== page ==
“What’s going to inspire the next generation?” he wants to know.
We’re sitting in the back yard of Peter’s Tucson home. We’re getting off on the wrong foot and I can’t stop imagining Peter working in his Martian photo studio posing little aliens on the Red Planet. Stupid, I know.
Peter is intimidating. He is tall—very tall—with a shock of white hair, bushy eyebrows, big mustache, a robust Buddha-like belly and an alpha-male cowboy swagger. He towers over me and says little. Only grimacing and asking if I’m sure I’m up for the task, correcting me when I say things like “Martian photographer” or make other interplanetary gaffes. I blabber to fill the silence. It’s not uncommon to feel this way when you first meet the brilliant, geeky—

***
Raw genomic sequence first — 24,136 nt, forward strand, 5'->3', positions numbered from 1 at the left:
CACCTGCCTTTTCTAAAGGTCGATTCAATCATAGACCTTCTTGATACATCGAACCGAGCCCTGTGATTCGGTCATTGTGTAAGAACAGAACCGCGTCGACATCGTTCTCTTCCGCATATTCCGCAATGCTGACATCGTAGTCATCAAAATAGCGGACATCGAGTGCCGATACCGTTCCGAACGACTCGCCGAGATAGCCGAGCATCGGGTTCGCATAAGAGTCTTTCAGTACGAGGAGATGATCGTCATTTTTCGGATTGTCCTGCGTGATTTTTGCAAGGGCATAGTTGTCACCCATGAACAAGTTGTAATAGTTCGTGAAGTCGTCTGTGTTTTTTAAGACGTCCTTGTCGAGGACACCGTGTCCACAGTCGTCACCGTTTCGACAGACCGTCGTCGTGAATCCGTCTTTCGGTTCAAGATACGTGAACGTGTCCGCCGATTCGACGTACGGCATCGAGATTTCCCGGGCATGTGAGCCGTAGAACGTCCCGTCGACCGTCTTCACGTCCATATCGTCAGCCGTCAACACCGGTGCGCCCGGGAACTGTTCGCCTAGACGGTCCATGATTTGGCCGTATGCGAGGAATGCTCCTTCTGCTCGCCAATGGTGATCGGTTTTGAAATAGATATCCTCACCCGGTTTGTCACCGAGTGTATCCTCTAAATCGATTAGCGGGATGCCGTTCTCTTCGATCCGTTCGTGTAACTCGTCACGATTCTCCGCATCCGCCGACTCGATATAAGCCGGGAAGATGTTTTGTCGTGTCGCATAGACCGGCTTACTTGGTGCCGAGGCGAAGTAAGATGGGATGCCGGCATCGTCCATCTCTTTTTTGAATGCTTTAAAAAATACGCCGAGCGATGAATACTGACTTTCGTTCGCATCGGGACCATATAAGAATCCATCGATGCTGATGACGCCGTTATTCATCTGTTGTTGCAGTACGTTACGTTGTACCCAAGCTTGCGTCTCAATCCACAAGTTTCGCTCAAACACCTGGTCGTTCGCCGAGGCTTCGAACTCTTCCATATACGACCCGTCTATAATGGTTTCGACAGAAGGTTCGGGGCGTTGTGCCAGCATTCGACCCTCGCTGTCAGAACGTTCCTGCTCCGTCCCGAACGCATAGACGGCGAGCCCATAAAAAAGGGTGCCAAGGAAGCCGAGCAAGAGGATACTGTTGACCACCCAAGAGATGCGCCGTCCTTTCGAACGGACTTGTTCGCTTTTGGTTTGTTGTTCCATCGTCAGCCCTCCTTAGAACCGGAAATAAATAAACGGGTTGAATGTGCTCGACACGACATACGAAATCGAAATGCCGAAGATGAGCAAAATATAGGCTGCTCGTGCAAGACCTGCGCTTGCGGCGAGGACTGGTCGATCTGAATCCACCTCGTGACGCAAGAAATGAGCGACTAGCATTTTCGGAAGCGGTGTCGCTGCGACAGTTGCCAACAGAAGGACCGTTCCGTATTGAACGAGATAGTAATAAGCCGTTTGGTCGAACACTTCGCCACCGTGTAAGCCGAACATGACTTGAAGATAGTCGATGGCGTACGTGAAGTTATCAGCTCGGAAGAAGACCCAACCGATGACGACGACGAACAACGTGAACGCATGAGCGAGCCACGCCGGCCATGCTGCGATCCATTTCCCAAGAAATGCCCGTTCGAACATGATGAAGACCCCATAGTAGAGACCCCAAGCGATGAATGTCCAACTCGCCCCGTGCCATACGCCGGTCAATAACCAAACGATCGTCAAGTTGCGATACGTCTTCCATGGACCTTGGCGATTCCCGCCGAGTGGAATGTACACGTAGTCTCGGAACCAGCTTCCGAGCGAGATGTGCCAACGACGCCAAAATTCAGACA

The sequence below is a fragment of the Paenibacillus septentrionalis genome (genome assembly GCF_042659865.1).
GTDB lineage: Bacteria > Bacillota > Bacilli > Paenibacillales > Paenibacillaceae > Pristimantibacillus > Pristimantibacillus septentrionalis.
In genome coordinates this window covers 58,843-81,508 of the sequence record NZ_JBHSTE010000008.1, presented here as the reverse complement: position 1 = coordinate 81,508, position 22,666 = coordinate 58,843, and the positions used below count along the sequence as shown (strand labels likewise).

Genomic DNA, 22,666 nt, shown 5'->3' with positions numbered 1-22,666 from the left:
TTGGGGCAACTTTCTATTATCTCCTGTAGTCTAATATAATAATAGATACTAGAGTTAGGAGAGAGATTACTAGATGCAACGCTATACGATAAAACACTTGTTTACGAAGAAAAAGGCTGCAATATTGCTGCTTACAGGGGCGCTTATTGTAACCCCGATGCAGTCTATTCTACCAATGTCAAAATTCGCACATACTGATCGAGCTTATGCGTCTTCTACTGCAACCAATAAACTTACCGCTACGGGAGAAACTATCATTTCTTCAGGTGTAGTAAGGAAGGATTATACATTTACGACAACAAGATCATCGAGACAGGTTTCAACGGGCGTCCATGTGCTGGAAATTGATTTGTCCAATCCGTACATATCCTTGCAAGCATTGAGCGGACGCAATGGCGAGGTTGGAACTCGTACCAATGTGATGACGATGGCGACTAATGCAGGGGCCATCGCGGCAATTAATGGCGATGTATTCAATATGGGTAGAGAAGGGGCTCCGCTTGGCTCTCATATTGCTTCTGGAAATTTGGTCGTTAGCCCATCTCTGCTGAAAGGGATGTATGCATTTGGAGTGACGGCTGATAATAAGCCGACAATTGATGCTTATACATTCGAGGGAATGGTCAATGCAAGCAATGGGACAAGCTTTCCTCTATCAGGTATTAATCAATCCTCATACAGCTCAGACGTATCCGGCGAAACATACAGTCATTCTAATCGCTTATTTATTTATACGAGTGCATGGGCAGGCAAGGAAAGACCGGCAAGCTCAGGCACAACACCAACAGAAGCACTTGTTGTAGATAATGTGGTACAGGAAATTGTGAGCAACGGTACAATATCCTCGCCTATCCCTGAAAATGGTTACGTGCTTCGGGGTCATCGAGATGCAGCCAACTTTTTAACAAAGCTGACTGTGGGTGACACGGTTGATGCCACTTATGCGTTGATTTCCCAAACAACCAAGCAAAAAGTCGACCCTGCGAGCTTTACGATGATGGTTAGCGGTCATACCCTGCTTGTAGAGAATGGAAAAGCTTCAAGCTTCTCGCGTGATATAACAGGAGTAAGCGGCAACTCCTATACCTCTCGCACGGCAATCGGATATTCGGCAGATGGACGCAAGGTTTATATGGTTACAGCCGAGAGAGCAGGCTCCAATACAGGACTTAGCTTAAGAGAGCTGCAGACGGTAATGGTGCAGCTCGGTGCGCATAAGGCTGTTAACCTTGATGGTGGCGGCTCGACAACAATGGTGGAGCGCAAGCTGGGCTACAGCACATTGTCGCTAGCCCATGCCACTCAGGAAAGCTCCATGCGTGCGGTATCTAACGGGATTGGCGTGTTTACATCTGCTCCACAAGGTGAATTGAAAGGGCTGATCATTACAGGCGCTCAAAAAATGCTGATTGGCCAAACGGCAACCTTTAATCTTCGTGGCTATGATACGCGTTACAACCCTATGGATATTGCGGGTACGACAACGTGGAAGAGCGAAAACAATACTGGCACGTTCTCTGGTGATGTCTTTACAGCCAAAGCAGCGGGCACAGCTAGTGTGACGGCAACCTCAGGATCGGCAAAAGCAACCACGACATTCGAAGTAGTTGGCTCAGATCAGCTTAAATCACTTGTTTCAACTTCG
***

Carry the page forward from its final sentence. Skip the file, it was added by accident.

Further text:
“Please don’t make us look like geeks, either” says the brilliant John Wayne of space.
“Go collect some firewood for dinner,” he says. I do it. When I return, Peter breaks the wood with his hands, starts a small fire, and tells me a story.
JUST FIVE HUNDRED YEARS AGO, MARS WAS A DOT, A SPECK OF LIGHT.
Then came the first telescopes, and Mars ceased to be a dot. It became, instead, a world which scientists claimed was much like our own. Imaginations ran wild, and before long, rather than see vast, won- derful possibilities, we feared a Martian attack. As a war of the worlds loomed, Mars became a source of fear and anxiety.